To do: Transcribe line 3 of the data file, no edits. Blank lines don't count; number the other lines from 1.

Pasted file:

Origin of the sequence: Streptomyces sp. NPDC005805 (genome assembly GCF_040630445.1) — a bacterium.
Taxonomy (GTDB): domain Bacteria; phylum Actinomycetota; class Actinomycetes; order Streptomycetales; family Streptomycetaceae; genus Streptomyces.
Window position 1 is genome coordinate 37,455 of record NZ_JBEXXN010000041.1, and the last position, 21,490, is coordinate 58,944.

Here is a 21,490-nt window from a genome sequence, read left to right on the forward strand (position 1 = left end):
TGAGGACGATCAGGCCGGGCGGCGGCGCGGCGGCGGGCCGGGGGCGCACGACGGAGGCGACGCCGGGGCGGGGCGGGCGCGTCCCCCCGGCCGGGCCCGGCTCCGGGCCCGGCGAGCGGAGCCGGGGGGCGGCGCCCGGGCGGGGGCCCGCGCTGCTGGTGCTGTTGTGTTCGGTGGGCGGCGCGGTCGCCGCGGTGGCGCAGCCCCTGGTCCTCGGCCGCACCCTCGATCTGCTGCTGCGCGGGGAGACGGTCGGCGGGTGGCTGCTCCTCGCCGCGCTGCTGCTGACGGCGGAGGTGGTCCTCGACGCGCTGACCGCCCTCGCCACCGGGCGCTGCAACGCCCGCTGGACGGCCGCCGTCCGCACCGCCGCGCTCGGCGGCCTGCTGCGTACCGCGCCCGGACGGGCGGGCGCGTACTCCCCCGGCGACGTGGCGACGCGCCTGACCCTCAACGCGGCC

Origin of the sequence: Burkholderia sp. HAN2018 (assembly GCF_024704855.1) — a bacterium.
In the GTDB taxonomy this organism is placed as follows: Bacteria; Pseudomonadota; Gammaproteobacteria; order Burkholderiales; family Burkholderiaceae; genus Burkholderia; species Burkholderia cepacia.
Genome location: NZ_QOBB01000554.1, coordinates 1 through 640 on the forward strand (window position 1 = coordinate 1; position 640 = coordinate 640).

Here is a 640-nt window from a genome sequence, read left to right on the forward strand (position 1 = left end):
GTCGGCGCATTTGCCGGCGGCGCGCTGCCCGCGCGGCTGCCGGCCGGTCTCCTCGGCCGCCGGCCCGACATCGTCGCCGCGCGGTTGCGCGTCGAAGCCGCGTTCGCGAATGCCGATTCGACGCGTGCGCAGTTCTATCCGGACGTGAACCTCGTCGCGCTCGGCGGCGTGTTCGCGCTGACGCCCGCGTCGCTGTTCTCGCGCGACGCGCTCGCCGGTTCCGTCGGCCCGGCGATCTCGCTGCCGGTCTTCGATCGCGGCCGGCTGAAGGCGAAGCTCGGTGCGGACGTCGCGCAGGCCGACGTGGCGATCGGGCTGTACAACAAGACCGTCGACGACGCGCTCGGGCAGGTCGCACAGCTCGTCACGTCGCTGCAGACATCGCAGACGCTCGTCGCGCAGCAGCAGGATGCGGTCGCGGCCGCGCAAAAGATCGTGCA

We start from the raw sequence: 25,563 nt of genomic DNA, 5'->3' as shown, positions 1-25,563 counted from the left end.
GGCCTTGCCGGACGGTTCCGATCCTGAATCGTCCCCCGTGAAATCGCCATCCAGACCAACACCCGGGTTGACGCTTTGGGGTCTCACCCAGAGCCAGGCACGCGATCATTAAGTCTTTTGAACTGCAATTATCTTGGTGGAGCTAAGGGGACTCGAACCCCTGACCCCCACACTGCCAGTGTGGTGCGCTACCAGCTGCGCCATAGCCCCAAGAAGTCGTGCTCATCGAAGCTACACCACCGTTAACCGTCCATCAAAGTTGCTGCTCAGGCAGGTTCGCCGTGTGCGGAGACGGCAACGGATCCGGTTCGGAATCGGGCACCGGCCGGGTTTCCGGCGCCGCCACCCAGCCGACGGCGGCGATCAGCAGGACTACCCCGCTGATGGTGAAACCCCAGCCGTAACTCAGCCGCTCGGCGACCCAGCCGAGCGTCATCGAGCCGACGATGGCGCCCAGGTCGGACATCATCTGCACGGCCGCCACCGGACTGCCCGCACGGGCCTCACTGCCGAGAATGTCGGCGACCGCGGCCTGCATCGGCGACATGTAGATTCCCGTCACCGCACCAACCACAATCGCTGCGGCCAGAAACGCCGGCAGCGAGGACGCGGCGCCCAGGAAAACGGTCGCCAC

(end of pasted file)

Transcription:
Window position 1 is genome coordinate 37,455 of record NZ_JBEXXN010000041.1, and the last position, 21,490, is coordinate 58,944.